Writing the History of Middle Earth

Colin Kidd

  • Barbarism and Religion Vol 1: The Enlightenments of Edward Gibbon, 1737-64 by J.G.A. Pocock
    Cambridge, 339 pp, £55.00, October 1999, ISBN 0 521 77921 9
  • Barbarism and Religion Vol 2: Narratives of Civil Government by J.G.A. Pocock
    Cambridge, 422 pp, £55.00, October 1999, ISBN 0 521 77921 9

Tall, silver-haired and bearded, with a mesmerising voice and beguiling manner of delivery, John Pocock has long struck me as the Gandalf of the historical profession. The range, altitude and stylistic sophistication of his writing seem almost other-worldly, though legend has it that his distinctive accent derives from a small community of Channel Islanders in New Zealand. In prewar academia there, the teenage Pocock, the son of a classicist, could observe such notables as Karl Popper and an offensive visitor from Australia, the young professor of Greek at Sydney, Enoch Powell. Trained as a historian in New Zealand and by Herbert Butterfield at Cambridge, Pocock has since the mid-1950s woven a spell over the history of early modern British political thought, a subject whose contours he has refashioned in unexpected ways and endowed with an allure which has captivated younger generations of scholars.

The Ancient Constitution and the Feudal law (1957) examined an antiquarian contest centred on the continuity – or otherwise – of England’s legal and Parliamentary heritage which resonated throughout 17th-century political debate. Not only did Pocock recover out of this unlikely material a major ideological context for the century of revolutions, but he also isolated John Locke as a rarity among his contemporaries, a controversialist who did not engage with the particularity of English historical precedents. The result was to downgrade the immediate political significance of Locke’s writings in the era of the Glorious Revolution. In Locke’s stead, Pocock drew attention to the less celebrated achievement of James Harrington (1611-77) and to his use of a classical idiom of republican citizenship. Classical republicanism turned out to be a vital hidden ingredient in the history of English political thought, which assumptions about the importance of a Lockean language of natural rights had hitherto rendered invisible.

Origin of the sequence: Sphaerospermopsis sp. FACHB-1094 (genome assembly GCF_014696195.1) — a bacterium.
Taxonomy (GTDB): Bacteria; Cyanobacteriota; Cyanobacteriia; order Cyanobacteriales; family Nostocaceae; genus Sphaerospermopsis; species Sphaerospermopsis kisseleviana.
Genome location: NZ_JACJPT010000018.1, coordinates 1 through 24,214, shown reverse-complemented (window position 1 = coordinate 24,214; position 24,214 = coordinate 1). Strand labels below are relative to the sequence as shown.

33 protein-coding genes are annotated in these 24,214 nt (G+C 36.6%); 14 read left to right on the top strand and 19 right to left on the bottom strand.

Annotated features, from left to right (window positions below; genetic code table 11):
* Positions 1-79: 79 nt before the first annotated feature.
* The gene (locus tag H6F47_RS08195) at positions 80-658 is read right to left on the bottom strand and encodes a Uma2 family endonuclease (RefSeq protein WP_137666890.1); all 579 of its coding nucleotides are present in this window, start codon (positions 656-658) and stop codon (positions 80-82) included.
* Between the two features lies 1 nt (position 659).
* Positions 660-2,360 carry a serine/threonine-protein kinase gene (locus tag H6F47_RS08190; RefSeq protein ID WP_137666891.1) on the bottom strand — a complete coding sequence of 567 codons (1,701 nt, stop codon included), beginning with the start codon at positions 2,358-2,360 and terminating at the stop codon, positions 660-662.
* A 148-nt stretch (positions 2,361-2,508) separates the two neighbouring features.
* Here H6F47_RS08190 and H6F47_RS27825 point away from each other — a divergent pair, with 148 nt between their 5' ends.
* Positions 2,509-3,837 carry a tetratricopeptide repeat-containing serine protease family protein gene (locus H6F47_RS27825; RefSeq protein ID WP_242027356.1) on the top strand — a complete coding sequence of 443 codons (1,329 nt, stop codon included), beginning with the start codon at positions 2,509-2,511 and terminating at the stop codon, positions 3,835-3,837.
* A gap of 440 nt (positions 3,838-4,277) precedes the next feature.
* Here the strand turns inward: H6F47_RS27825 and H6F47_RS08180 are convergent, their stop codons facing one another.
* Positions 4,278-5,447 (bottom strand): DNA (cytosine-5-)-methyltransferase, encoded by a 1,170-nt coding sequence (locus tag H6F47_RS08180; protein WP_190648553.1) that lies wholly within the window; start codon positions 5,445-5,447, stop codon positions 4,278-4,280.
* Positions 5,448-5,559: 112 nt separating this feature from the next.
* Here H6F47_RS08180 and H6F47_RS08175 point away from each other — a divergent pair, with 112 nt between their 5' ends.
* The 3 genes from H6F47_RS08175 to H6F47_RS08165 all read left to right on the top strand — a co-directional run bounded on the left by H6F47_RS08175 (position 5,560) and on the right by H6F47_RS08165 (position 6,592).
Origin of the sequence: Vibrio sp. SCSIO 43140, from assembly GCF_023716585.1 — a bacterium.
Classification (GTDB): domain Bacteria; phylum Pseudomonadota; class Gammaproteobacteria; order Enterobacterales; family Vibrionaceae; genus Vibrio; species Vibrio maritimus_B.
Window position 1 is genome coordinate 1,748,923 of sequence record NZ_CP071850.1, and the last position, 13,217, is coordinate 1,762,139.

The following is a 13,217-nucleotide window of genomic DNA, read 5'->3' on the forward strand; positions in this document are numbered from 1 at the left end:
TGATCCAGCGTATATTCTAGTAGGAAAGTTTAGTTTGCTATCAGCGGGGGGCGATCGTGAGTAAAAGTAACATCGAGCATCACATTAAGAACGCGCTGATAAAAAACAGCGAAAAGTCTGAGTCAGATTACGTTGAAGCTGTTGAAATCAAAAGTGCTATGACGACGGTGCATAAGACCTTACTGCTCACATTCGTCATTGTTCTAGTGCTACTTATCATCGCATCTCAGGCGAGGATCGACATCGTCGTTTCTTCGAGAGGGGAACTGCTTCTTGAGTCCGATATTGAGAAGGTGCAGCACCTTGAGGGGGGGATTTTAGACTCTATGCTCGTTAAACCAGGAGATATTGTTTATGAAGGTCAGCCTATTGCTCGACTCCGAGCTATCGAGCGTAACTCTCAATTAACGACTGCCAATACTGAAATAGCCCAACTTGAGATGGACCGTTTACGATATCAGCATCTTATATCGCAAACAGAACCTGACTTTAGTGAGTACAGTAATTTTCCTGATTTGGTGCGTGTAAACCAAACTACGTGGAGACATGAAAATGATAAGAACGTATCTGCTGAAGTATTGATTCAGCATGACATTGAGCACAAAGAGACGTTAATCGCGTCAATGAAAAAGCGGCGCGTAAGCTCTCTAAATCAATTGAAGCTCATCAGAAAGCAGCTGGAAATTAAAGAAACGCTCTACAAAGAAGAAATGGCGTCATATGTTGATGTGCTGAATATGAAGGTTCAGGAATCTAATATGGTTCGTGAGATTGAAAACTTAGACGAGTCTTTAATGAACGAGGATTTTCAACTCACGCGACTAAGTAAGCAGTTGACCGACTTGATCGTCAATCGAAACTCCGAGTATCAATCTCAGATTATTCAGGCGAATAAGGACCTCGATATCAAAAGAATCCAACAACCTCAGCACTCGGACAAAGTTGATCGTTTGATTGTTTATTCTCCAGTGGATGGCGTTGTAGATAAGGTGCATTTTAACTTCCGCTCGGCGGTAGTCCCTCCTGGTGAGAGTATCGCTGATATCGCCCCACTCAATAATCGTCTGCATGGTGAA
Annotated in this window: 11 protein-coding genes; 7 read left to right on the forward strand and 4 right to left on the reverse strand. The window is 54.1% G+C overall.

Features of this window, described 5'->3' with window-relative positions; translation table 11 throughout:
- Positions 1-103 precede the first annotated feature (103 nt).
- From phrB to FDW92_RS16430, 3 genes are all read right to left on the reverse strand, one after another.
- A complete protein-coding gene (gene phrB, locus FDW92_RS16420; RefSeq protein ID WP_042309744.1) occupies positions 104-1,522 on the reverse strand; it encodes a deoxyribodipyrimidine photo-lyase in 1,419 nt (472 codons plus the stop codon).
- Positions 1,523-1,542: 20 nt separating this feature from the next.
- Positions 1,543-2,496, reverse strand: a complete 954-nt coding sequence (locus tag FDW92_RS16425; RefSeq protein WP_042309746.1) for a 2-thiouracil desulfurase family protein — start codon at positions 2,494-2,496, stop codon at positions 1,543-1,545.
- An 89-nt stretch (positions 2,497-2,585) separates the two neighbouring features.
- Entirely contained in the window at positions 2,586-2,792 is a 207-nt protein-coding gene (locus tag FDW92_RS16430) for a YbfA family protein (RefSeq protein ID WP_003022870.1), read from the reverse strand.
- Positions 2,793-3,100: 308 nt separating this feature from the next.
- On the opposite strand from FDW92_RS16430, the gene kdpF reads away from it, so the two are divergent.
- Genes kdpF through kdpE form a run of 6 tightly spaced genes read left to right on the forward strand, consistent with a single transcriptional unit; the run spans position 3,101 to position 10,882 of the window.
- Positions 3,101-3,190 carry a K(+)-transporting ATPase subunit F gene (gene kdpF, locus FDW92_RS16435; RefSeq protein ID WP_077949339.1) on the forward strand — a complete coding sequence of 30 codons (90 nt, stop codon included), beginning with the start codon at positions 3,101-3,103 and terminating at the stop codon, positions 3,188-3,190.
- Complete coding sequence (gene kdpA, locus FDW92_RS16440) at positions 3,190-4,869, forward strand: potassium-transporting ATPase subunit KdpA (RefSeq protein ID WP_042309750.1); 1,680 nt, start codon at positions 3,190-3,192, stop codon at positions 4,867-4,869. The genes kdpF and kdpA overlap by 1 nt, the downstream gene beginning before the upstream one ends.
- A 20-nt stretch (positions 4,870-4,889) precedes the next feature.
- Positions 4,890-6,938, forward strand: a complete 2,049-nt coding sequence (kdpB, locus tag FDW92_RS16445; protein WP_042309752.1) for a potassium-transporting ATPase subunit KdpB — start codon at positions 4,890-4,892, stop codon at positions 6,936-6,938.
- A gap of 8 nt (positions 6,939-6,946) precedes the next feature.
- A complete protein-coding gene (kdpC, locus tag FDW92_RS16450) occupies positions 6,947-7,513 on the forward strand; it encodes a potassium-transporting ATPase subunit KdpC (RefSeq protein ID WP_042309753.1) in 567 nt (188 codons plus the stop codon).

In The Machiavellian Moment (1975) Pocock showed how this republican stream had its source in an Aristotelian civic tradition renewed by Machiavelli in the Discourses on Livy, and went on to depict its full spate in the politics of Augustan England. From the 1690s a fiscal-military state of public debt, standing armies and a mushrooming financial sector prompted Harrington’s immediate heirs towards a vigorous exploration of the effects of different forms of property, and their distribution, on the civic virtue of the political classes. This language of civic humanism was soon adopted by British colonists in North America, where it remained dominant long after its demise in 18th-century England: ‘The Nixon Administration was immolated on altars originally built by the Old Whigs; and the knives were still sharp.’

If the first phase of Pocock’s project involved writing a more textured history of Anglo-American political thought, the second promoted a pluralist reconstruction of British history – once a polite way of describing the history of Greater England – as the history of four nations. The advent of European integration led this post-imperial New Zealander, based from the mid-1960s in the United States, to reflect, somewhat wistfully, on his British inheritance: an ‘archipelagic’ bequest determined by the long interactions of the peoples, kingdoms, cultures and churches of these islands. Pocock’s prophetic – yet still controversial – plea for a new subject, first articulated in 1974, led eventually, a decade or so after his promptings, to a vigorous new branch of historiography which tackled the British problem and the related issue of Britain’s relationship with Europe.

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